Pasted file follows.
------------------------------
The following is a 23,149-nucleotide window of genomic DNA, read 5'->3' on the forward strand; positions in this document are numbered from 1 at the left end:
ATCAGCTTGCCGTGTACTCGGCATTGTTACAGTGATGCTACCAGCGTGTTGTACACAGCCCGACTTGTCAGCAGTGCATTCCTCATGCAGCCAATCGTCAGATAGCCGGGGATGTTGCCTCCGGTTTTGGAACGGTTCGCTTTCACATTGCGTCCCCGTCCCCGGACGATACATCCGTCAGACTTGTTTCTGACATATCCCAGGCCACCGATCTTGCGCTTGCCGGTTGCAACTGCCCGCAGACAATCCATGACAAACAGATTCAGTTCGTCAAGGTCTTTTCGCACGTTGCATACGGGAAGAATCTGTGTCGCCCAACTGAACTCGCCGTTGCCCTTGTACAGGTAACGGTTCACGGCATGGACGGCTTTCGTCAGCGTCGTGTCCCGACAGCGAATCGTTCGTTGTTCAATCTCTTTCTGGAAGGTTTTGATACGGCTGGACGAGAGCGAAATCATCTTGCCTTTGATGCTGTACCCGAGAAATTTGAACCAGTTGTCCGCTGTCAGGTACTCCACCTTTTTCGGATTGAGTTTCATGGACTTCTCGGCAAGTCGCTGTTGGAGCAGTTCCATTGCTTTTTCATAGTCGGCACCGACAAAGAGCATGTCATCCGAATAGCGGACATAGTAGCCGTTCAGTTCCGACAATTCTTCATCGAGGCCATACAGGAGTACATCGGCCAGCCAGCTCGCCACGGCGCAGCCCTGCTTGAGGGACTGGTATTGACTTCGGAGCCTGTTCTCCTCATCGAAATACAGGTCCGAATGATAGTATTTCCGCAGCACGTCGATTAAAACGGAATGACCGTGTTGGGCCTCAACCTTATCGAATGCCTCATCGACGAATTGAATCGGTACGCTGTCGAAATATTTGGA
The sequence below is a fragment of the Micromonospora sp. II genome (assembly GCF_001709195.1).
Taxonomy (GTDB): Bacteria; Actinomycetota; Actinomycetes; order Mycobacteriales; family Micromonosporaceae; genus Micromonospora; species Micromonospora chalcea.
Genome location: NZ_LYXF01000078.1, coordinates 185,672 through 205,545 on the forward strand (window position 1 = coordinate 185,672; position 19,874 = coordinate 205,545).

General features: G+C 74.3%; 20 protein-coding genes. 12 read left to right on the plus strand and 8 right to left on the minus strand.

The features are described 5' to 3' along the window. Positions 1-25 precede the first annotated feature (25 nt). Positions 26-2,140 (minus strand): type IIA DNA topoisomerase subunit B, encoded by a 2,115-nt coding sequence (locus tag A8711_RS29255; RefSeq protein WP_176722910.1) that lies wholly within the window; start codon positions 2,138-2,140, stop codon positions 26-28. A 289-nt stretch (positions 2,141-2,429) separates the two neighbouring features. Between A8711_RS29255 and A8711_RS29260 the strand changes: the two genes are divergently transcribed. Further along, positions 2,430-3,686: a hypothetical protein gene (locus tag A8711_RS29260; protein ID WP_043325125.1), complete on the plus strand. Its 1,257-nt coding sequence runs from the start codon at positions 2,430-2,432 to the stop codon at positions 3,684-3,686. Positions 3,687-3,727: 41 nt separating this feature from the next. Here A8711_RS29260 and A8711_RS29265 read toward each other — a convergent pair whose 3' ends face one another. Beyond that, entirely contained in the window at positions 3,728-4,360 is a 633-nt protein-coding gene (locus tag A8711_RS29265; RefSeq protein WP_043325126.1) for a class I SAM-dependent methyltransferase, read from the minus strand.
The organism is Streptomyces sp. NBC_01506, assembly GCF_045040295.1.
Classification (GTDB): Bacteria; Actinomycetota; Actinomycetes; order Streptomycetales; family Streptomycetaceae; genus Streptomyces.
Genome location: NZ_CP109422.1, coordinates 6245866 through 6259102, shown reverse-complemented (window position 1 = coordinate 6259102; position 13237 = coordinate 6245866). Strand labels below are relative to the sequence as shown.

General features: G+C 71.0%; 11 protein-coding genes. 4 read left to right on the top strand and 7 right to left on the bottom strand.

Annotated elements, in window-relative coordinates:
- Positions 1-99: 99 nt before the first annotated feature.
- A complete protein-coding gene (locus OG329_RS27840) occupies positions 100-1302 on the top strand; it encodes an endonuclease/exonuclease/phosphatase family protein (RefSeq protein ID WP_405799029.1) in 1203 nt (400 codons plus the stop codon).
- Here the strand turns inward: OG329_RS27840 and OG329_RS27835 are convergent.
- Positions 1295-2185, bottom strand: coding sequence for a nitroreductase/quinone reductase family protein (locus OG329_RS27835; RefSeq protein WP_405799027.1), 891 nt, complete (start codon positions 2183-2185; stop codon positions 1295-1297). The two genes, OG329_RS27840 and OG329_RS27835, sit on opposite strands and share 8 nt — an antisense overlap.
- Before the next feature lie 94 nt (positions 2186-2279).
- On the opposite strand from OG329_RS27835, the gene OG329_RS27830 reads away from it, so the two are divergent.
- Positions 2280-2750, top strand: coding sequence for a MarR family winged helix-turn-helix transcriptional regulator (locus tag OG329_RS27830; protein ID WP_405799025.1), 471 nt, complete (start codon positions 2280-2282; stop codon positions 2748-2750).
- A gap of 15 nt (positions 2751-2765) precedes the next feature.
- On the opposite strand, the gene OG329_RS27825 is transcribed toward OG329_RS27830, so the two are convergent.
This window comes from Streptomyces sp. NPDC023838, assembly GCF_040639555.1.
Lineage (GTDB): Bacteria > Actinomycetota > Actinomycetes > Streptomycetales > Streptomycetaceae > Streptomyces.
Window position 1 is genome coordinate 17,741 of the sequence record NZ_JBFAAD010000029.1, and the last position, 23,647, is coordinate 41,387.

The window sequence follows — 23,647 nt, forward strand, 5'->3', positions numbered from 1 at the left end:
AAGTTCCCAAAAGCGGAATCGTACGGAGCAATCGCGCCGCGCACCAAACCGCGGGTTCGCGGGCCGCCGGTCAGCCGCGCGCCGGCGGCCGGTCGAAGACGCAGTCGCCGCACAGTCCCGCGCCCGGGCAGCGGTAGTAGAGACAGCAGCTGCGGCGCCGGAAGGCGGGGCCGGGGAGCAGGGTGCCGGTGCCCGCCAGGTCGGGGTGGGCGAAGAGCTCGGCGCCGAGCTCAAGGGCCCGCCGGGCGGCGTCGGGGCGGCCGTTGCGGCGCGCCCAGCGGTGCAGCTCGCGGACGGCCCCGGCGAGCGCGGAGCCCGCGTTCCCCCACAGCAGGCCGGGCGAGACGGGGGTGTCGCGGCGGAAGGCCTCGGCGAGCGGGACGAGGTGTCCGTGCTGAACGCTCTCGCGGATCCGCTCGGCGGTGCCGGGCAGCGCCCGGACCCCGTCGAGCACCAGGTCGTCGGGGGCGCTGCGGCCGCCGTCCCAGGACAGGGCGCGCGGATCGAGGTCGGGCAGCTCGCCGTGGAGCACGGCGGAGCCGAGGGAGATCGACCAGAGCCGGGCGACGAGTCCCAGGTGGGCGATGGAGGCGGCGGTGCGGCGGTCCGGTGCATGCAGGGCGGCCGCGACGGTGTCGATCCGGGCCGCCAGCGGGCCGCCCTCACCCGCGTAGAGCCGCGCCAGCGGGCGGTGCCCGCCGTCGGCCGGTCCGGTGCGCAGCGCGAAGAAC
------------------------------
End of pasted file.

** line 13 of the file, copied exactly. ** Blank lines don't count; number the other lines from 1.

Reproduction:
- Positions 1-99: 99 nt before the first annotated feature.